mocking light In Helen's eyes had
been cltuply an Ironical glint, a cyn
ical gleam from that worldly experi
ence ho suspicious and tolerant in Its
wisdom. The sweet gravity of Helen's
look had bevn a deeper and more sub
tle thing. Madeline wanted to under
stand It, to divine In It a new rela
tion between Helen and herself, some
thing line and sisterly that might lead
to love. The thought, however, re
volving nround u strange suggestion
of Stewart, wn poNoned at Its Incep
tion, and she dismissed It.
L'ion the drive In to the ranch, ns
she was passing the lower lake, she
saw Stewart walking listlessly along
the shore. When ho became aware
of the approach of the car he sudden
ly nwakened from his aimless snunter
Ing nml disappeared quickly In the
shade of the shrubbery T'hls was not
by any means the first time Madeline
hud seen htm avoid a possible meeting
with her. Somehow the act had
pained her, though affording her n
relief. She did not want to meet him
face to face.
It was annoying for her to guess
that Stlllwell had something to say In
Stewnrt's defense. The old cattleman
was evidently distressed. Several
times he hnd tried to open a conversa
tion with Madeline relntlng to Stew
art ; she had evaded him until the Inst
time, when his persistence hnd brought
u cold nnd Anal refusal to hear an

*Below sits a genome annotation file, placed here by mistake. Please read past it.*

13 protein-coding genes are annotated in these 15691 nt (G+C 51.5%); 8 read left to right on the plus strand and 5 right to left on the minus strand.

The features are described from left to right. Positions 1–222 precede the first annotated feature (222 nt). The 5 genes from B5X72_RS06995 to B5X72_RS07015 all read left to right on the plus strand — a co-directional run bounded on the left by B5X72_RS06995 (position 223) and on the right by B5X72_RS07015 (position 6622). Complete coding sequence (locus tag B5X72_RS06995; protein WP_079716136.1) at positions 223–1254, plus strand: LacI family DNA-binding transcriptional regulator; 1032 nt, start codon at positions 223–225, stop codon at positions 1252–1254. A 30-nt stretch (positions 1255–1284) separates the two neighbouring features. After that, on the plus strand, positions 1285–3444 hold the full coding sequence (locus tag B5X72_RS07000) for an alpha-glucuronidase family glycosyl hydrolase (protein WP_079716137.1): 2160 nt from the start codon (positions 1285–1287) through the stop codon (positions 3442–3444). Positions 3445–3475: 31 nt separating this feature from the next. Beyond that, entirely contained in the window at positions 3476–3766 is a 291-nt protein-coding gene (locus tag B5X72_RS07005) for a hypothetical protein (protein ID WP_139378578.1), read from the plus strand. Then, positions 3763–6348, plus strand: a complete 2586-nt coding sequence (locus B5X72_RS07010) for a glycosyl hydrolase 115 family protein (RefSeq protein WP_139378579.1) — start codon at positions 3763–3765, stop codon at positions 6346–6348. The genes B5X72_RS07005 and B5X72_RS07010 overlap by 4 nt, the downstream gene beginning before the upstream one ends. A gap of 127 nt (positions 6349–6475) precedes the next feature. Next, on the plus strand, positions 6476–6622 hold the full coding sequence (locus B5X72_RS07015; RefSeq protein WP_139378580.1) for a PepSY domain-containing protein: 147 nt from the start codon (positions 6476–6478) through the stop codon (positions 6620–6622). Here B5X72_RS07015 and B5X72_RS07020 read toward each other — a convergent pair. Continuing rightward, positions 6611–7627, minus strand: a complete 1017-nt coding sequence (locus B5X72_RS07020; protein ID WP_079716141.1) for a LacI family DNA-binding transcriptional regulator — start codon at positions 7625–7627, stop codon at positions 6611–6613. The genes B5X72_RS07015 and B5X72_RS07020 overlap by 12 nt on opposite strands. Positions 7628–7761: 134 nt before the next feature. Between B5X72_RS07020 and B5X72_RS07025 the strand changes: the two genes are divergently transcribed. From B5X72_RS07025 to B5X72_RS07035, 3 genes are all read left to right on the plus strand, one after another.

other word nbe-ut the foreman. Still
well had been crushed.
As days passed Stewart remnlned at
the ranch without his old faithfulness
to his work. Madeline was not moved
to a kinder frame of mind to see him
wandering dejectedly nround. It hurt
her. nnd because It hurt her she grew
all the harder.
A telegram from Douglas, heralding
the coming of Alfred and a minister,
put an end to Madeline's brooding, and
she shared something of Florence
Klngsley's excitement. The cowboys
were ns eager and gossipy as girls.
It was arranged to huve the wedding
ceremony performed In Madeline's
great hall-chamber, and the dinner In
the cool, tlower-scented patio.
Alfred and his minister arrived ut
tlio ranch In tlio big white car. They
appeared considerably wind-blown. In
fact, the minister was breathless, nl
most sightless, nnd certainly hatless.
Alfred, used as he was to wind nnd
speed, remarked that he did not won
der at Nels' aversion to riding a Hoot
ing cnnuoii'bull, Tho Imperturbable
Link took off bis enp and goggles nnd,
consulting his watch, made his usual
apologetic report to Madeline, deplor
ing the fact that n teamster and a few
stray cattle on the road had held him
down to the mannna time of only a
mile a minute.
Arrangements for tho wedding
brought Alfred's delighted approval.
When he had learned nil I'lorence and
Madeline would tell 111 t ti he expressed
a desire to have the cowboys attend;
and then he went on to talk about
California, whom ho was going to take
Florence on n short trip.
On tho following day Alfred and
Florence were imirrlcd. Floienee's
slater and seernl friends from El
Oujon were present, beside Madeline,
Stlllwell, and his men. It was Alfred's
express wish that Stewart attend the
ceremony. Madeline was amused